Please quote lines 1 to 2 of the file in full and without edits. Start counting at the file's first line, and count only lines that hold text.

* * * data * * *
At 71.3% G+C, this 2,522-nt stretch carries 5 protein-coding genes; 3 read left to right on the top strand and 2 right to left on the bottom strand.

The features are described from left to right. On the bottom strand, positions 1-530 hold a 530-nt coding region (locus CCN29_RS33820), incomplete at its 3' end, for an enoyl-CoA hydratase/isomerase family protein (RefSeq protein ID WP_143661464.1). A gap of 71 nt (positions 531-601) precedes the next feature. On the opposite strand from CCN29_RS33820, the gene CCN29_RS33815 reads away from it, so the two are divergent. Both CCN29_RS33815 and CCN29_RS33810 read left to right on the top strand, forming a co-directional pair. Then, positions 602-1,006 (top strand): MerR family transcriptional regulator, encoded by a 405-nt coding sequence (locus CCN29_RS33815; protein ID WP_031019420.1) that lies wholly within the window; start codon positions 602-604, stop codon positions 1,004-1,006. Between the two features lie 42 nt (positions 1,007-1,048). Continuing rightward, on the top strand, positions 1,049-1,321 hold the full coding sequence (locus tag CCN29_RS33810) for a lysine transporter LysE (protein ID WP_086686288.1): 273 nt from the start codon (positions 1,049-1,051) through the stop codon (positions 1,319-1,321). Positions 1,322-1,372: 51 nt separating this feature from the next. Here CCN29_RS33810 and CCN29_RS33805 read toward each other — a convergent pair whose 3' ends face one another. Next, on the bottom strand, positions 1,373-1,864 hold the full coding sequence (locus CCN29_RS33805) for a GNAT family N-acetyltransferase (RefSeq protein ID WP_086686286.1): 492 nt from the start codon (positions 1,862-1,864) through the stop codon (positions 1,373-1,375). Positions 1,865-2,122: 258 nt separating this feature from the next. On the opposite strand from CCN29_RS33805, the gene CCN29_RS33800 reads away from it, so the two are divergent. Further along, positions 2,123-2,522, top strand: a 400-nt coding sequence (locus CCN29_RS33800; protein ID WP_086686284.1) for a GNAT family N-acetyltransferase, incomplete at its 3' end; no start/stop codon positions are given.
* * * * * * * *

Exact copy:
At 71.3% G+C, this 2,522-nt stretch carries 5 protein-coding genes; 3 read left to right on the top strand and 2 right to left on the bottom strand.

The features are described from left to right. On the bottom strand, positions 1-530 hold a 530-nt coding region (locus CCN29_RS33820), incomplete at its 3' end, for an enoyl-CoA hydratase/isomerase family protein (RefSeq protein ID WP_143661464.1). A gap of 71 nt (positions 531-601) precedes the next feature. On the opposite strand from CCN29_RS33820, the gene CCN29_RS33815 reads away from it, so the two are divergent. Both CCN29_RS33815 and CCN29_RS33810 read left to right on the top strand, forming a co-directional pair. Then, positions 602-1,006 (top strand): MerR family transcriptional regulator, encoded by a 405-nt coding sequence (locus CCN29_RS33815; protein ID WP_031019420.1) that lies wholly within the window; start codon positions 602-604, stop codon positions 1,004-1,006. Between the two features lie 42 nt (positions 1,007-1,048). Continuing rightward, on the top strand, positions 1,049-1,321 hold the full coding sequence (locus tag CCN29_RS33810) for a lysine transporter LysE (protein ID WP_086686288.1): 273 nt from the start codon (positions 1,049-1,051) through the stop codon (positions 1,319-1,321). Positions 1,322-1,372: 51 nt separating this feature from the next. Here CCN29_RS33810 and CCN29_RS33805 read toward each other — a convergent pair whose 3' ends face one another. Next, on the bottom strand, positions 1,373-1,864 hold the full coding sequence (locus CCN29_RS33805) for a GNAT family N-acetyltransferase (RefSeq protein ID WP_086686286.1): 492 nt from the start codon (positions 1,862-1,864) through the stop codon (positions 1,373-1,375). Positions 1,865-2,122: 258 nt separating this feature from the next. On the opposite strand from CCN29_RS33805, the gene CCN29_RS33800 reads away from it, so the two are divergent. Further along, positions 2,123-2,522, top strand: a 400-nt coding sequence (locus CCN29_RS33800; protein ID WP_086686284.1) for a GNAT family N-acetyltransferase, incomplete at its 3' end; no start/stop codon positions are given.